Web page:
It would be easier to sympathise with Merseyside police if they did not keep referring people who want facts to inaccurate newspaper reports.
The website Wirral In It Together lodged a Freedom of Information request with the force on August 2, regarding the incident in which Angela Eagle had alleged that a brick had been thrown through her office window by supporters of Jeremy Corbyn.
(We know now that the broken window lit a communal stairwell, not Ms Eagle’s office, which was on another side of Sherlock House in Wallasey; whether a brick was used or not is debatable, as are other elements of the story.)
The request ran as follows:
“Please confirm the following:
“1. Did your officers visit the Sherlock House location to gather evidence?
“2. What was the physical nature / description / material of the projectile apparently thrown through and breaking the bottom left pane of the 12 shared stairwell windows on the ground floor of the north eastern elevation of Sherlock House on either 11th or 12th July 2016? i.e. was it a brick or a rock or a stone or something else? Please describe.
“3. Do you have in your possession the projectile (brick or rock or stone or something else) that was reported to have been thrown by an unknown person and was later described in several local and national newspapers as ‘a brick’ thrown through a window?
“4. Was there any evidence to suggest that the constituency office or office window of Angela Eagle MP on the ground floor of the south eastern elevation was subjected to an attack during the same time period?
“5. Did you conclude after gathering evidence that the attack dated 11th or 12th July 2016 was confined to the shaired stairwell on the north east elevation of the building, and that the office or office window of Angela Eagle MP was not attacked given the nature of the evidence gathered?”
Merseyside Police confirmed that they had visited Sherlock House, but declined to supply further information, quoting the following exemptions from the FoI Act 2000: Section 30 (Criminal investigations and proceedings) and Section 21 (Information reasonably accessible to the applicant by other means).
The claim was that the fourth and fifth questions could be answered by referring to a Daily Mail article – not exactly the most accurate source of information in the world!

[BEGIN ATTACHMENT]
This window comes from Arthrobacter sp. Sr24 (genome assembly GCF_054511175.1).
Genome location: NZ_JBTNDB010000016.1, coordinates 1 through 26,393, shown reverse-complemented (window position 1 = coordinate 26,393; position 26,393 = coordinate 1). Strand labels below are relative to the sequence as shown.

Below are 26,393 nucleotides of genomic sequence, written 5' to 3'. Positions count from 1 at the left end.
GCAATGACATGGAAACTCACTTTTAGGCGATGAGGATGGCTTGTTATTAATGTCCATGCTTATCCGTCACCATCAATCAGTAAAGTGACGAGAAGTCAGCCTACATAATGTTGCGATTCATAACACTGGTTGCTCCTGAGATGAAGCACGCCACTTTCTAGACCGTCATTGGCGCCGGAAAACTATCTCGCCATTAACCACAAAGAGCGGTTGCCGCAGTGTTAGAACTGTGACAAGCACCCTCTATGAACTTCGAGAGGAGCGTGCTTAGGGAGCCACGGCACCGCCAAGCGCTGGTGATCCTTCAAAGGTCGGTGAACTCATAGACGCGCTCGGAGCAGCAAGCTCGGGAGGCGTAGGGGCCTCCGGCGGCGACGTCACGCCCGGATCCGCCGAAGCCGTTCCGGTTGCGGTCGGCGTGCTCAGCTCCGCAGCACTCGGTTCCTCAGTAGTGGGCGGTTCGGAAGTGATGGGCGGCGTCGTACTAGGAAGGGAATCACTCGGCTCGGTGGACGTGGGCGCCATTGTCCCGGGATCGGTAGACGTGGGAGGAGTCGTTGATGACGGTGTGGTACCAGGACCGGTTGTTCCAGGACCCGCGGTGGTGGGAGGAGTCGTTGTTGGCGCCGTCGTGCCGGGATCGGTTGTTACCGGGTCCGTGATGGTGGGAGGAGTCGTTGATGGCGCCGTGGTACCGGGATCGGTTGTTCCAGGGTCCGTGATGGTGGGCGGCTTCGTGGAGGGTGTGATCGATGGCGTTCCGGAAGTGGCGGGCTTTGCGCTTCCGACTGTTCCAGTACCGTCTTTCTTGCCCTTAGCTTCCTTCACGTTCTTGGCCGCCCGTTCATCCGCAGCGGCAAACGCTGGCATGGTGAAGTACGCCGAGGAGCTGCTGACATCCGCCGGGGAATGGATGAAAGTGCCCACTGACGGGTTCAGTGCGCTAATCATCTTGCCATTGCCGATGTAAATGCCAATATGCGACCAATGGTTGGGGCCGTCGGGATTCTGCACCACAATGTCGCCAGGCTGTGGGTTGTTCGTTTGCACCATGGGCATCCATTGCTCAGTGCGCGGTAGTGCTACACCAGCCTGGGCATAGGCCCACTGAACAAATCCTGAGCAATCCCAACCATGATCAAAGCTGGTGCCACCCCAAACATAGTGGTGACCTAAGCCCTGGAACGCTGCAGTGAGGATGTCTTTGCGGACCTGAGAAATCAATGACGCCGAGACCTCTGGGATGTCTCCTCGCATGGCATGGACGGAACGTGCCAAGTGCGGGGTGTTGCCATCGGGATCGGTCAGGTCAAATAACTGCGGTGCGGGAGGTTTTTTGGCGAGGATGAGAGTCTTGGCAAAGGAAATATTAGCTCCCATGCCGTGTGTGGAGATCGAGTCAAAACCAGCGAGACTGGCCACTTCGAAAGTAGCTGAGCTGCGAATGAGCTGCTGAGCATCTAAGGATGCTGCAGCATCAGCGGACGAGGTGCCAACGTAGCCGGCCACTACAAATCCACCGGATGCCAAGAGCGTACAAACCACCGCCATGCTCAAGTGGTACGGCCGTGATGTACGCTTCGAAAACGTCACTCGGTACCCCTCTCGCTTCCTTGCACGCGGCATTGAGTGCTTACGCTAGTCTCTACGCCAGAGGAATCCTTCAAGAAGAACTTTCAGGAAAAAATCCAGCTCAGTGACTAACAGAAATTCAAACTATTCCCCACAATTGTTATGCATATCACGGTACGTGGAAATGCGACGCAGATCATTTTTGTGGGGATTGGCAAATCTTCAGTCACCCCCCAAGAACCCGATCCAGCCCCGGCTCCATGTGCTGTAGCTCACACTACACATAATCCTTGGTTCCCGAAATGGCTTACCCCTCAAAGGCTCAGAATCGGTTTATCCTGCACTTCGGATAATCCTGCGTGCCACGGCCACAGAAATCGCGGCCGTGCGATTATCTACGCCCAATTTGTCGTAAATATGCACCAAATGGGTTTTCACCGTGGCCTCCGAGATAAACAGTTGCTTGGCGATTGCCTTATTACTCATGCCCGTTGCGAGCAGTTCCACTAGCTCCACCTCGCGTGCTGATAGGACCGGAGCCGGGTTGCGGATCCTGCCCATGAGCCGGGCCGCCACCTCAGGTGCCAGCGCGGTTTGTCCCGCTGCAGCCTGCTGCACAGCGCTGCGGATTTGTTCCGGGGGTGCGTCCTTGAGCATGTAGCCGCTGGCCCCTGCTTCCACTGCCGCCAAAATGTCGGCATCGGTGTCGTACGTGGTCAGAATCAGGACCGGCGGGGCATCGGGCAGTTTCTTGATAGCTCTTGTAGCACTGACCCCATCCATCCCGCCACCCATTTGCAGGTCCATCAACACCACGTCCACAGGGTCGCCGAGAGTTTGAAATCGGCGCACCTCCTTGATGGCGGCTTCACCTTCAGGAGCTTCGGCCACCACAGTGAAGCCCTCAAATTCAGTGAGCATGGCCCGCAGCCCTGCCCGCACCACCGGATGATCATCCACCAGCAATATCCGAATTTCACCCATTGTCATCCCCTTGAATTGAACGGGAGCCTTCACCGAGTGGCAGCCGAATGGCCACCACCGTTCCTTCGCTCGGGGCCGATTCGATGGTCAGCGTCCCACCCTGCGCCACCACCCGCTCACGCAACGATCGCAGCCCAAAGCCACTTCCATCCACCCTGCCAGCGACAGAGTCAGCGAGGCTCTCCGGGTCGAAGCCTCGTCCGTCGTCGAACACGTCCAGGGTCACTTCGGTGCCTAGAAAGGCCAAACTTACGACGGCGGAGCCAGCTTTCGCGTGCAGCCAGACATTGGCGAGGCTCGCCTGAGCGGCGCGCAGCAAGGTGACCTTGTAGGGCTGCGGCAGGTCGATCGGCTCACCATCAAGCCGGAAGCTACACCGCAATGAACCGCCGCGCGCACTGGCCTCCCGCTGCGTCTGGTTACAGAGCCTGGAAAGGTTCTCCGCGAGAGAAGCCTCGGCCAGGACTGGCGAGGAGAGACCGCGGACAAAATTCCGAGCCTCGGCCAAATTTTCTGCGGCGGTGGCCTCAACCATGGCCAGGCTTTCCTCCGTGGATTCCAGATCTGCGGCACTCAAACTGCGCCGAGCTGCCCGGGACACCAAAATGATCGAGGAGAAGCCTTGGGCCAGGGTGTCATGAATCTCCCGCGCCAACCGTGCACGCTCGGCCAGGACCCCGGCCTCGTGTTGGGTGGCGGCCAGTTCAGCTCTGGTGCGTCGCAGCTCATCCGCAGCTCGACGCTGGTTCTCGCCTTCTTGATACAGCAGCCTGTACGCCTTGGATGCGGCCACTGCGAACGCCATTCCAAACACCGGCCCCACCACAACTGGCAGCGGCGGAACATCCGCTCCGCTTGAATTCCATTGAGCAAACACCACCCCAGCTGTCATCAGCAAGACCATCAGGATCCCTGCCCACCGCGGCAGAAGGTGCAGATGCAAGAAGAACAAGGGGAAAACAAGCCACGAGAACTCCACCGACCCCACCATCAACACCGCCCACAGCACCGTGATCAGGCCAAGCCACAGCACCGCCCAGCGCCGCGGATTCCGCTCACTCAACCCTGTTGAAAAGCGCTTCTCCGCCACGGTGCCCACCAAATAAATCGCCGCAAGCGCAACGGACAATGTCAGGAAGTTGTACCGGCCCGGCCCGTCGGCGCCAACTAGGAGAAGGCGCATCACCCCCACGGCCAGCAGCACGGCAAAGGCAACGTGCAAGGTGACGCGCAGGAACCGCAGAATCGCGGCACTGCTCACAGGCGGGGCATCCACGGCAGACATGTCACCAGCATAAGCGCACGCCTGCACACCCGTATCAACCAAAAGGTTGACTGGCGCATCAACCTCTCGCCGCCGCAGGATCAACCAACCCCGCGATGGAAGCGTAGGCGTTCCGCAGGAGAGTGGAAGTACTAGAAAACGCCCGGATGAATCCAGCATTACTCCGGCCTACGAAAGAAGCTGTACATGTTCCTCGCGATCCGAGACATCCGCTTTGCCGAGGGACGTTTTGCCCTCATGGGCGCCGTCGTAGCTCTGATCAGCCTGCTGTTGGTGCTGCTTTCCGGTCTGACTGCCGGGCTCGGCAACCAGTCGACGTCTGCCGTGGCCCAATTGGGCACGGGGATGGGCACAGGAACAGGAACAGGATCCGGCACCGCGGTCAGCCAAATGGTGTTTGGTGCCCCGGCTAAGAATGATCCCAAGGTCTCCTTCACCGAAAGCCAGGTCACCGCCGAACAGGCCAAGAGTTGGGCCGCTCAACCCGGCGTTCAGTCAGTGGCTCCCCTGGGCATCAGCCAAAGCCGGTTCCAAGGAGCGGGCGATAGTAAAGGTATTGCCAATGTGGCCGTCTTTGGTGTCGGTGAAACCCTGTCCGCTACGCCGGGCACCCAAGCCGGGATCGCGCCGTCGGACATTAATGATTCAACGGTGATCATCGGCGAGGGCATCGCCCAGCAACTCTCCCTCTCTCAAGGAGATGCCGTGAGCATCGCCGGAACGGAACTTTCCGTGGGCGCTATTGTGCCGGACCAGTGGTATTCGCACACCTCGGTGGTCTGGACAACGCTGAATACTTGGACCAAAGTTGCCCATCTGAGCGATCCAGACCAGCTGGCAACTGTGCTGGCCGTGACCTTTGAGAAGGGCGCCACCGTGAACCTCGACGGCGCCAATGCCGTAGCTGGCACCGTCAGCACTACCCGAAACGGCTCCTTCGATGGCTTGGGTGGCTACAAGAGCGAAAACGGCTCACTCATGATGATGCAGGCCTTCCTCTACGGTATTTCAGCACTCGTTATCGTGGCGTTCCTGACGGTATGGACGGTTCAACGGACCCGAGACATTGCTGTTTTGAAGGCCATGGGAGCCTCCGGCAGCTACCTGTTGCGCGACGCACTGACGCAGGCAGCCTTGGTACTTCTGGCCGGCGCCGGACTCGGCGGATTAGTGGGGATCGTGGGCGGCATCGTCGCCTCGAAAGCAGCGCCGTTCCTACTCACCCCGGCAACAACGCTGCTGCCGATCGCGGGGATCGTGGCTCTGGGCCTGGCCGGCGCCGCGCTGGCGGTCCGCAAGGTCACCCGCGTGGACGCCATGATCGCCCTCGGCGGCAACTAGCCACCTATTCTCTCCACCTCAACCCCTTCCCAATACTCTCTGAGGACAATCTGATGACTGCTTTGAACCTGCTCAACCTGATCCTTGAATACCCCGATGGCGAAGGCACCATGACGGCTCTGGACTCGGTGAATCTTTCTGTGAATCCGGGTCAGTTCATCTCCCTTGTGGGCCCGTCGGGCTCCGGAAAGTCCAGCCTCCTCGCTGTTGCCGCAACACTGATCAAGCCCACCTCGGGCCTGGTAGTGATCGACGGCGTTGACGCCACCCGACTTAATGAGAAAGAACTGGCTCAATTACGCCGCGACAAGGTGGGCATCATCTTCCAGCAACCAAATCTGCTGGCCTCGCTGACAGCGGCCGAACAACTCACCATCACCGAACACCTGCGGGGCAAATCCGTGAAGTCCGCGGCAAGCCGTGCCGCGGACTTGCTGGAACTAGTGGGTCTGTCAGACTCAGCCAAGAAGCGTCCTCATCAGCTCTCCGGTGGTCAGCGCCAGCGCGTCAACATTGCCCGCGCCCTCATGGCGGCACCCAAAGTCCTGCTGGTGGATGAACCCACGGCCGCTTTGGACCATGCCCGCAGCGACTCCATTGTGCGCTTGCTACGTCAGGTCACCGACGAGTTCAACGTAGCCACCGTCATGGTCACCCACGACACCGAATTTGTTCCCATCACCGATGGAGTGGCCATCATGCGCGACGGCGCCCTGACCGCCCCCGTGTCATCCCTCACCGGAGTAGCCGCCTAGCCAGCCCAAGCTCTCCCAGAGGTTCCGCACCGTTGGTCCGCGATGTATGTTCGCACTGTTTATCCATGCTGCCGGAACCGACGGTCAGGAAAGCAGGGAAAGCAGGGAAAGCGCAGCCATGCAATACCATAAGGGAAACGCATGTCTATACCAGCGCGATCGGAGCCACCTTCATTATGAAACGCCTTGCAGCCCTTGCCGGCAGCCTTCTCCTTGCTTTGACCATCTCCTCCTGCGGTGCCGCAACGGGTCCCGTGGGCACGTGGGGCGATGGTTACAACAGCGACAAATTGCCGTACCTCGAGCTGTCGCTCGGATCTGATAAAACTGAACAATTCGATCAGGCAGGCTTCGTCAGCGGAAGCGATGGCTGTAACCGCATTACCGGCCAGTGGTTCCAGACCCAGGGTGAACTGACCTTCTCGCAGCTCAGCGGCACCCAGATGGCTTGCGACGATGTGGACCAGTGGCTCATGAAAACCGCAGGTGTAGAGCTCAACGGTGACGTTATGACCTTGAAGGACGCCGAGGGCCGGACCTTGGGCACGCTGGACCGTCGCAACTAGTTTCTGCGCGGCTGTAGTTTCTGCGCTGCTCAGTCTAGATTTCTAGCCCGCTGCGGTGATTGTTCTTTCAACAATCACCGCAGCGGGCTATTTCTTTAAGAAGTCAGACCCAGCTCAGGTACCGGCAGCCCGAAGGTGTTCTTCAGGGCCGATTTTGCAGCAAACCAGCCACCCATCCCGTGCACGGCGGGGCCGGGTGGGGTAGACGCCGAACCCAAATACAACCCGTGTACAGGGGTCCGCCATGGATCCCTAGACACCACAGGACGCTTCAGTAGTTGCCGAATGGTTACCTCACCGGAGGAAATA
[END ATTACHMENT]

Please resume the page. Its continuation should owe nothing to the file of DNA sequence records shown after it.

After the website requested an internal review, the police revised their response to place all the remaining information requested behind the s30 exemption.
But this only works to protect the investigation and confidential sources.
There is no evidence to suggest that divulging the nature of the projectile that broke a window in Sherlock House would harm the investigation or a confidential source, or that admitting whether the police had it would harm the investigation.
There is reason to suspect that speculation in the papers has misled the general public as to the nature of the incident.
The investigation is into a crime of criminal damage against a window at Sherlock House. It would not be prejudiced if the police confirm that Ms Eagle’s constituency office window was not damaged (we know it wasn’t anyway).
Nor would it be prejudicial to confirm that Ms Eagle’s office was not attacked in any way, if that is the case. Such information would not be relevant to the investigation.
So, one is led to ask: Why are the police being so cagey about a broken window onto a stairwell?
This time the Section 30 exemption still stands on points 2 and 3, but the ridiculous Section 21 response (asking us to look for the information in the Daily Mail) has been dropped on points 4 and 5.
Instead Section 30 has been used to sweep up points 2 to 5 and store all the information safely out of sight of the public behind a virtual ‘padlocked door’.
This time Merseyside Police included the following line of advice:
By searching on the internet using the search words Angela Eagle office attack or similar a volume of news items about the incident will be found
So this time, it’s not a particular story in the Daily Mail. We’re being referred to the very opposite of ‘specific’ i.e. the whole of the internet.
I tried this and found it to be a very good example of how ‘lies become truth’. Reader, follow the police advice and try a Google Images search for “Angela Eagle Office Attack”. You will NOT be given images of her office window. In their place will be … images of a stairwell window on a different side of the building, a direct result of the UK press and media reporting falsehoods as truth
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